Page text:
Marble, Frank E. (1948) Some problems concerning the rotational motion of a perfect fluid. Dissertation (Ph.D.), California Institute of Technology. http://resolver.caltech.edu/CaltechETD:etd-11122003-104144
In an effort to obtain some understanding of the processes involved in the rotational motion of a perfect fluid several particular linearized examples of rotational flow are solved in detail. The first part discusses some types of boundary value problem which arise. The solution of the non-linear partial differential equation by a particular iteration process is considered and the process is shown to converge for an extended version of the problem when the vorticity distribution is sufficiently smooth. The first step of the iteration process may constitute a good approximation in these cases and is taken as the basis of linearized solutions studied in the remainder of the work. The process of straightening a non-uniform velocity profile by means of an idealized screen is considered in Part II as a problem in rotational motion of an ideal fluid with the screen replaced by an appropriate non-conservative force field. The detailed solution is given for both the linearized problem and the second approximation, The complete second order correction is less than 6 percent of the local velocity given by the linear solution for a rather severe case, The corrections arising from the various physical processes involved are analyzed and found to exceed 6 percent in same cases but are inherently compensating. The two-dimensional rotational flow about a closed body is obtained in Part III by utilizing the Green's function method of solving the inhomogeneous differential equation involved. The conformal transformation which maps the given contour into a circle is used to find the appropriate Green's function for the contour. Solutions are then written down for any body, the Riemann mapping function of which is known, The Blasius force and moment formula are extended to include the case of general rotational motion, the relations of Kuo appearing as special forms where the vorticity distribution is uniform. In the final part the theory of the three-dimensional. flow through an axial turbomachine, associated with variation of circulation along the blade length, is described as an extension of the classical theory of finite wings and is simplified to a problem in axially symmetric rotational fluid motion by considering an infinite number of blades in each row. The linearized problem is solved for the radial, tangential, and axial velocity components induced by a single row of stationary or rotating blades with finite chord and prescribed loading. The particular case for which the blade chord approaches zero, and the tangential velocity changes discontinuously, is associated with the theory of the Prandtl lifting line for finite wings, The complete solution is given for a single stationary or rotating blade row of given loading with a hub/tip ratio of 0.6 and blade aspect ratio of 2. The corresponding discontinuous approximation is compared with the more nearly exact solution and is shown to constitute a useful approximation to the solution for a finite blade chord when the discontinuity is located appropriately. An exponential approximation for the velocity components, deduced from the analysis, allows rapid estimation of the rate at which the equilibrium velocity profiles develop ahead of and behind a blade row and, using the superposition principle, provides a simple means or approximating the velocity distribution in a multistage turbomachine and of discussing mutual interference of blade rows.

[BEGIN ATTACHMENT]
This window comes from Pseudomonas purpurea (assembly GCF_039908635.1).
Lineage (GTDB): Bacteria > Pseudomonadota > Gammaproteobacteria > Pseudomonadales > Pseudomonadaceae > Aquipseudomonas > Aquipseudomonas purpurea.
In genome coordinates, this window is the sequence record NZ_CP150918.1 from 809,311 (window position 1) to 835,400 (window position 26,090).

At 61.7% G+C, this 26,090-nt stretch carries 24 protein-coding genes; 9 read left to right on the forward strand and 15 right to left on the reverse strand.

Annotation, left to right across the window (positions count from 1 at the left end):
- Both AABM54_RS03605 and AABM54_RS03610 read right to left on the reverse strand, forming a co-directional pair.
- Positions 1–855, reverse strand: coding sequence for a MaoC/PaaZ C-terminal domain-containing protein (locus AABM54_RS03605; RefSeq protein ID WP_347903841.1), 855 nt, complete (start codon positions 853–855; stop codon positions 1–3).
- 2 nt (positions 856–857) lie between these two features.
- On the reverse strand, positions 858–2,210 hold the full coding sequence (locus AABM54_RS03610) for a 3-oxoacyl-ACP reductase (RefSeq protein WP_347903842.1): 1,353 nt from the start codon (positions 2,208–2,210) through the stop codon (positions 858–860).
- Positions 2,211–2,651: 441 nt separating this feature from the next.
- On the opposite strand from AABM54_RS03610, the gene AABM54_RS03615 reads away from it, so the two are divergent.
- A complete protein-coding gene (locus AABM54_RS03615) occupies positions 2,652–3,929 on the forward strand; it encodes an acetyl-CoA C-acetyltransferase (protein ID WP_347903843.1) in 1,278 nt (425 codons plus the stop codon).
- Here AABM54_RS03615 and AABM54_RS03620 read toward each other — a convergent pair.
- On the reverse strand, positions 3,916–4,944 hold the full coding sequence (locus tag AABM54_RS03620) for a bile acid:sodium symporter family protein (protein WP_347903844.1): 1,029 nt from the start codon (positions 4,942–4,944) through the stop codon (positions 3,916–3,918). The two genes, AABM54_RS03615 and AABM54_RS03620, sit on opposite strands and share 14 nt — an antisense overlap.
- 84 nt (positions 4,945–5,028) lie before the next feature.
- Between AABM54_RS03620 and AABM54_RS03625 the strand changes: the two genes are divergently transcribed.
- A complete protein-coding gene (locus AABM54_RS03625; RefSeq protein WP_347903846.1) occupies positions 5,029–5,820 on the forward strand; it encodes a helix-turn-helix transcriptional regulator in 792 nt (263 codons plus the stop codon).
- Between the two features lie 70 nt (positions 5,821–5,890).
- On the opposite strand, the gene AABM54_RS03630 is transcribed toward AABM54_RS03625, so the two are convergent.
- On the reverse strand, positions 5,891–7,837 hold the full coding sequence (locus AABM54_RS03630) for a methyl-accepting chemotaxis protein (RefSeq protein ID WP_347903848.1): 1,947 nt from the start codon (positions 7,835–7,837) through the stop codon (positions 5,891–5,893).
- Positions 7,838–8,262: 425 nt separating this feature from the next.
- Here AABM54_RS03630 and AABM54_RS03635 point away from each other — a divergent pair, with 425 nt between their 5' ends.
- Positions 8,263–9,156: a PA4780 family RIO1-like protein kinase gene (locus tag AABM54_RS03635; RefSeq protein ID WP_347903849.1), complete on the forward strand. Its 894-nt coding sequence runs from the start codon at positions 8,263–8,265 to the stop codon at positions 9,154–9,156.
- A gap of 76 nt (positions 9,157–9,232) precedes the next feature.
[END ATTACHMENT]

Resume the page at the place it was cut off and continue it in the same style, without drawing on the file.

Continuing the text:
|Item Type:||Thesis (Dissertation (Ph.D.))|
|Degree Grantor:||California Institute of Technology|
|Division:||Engineering and Applied Science|
|Thesis Availability:||Public (worldwide access)|
|Defense Date:||1 January 1948|
|Default Usage Policy:||No commercial reproduction, distribution, display or performance rights in this work are provided.|
|Deposited By:||Imported from ETD-db|
|Deposited On:||12 Nov 2003|
|Last Modified:||28 Jul 2014 19:10|
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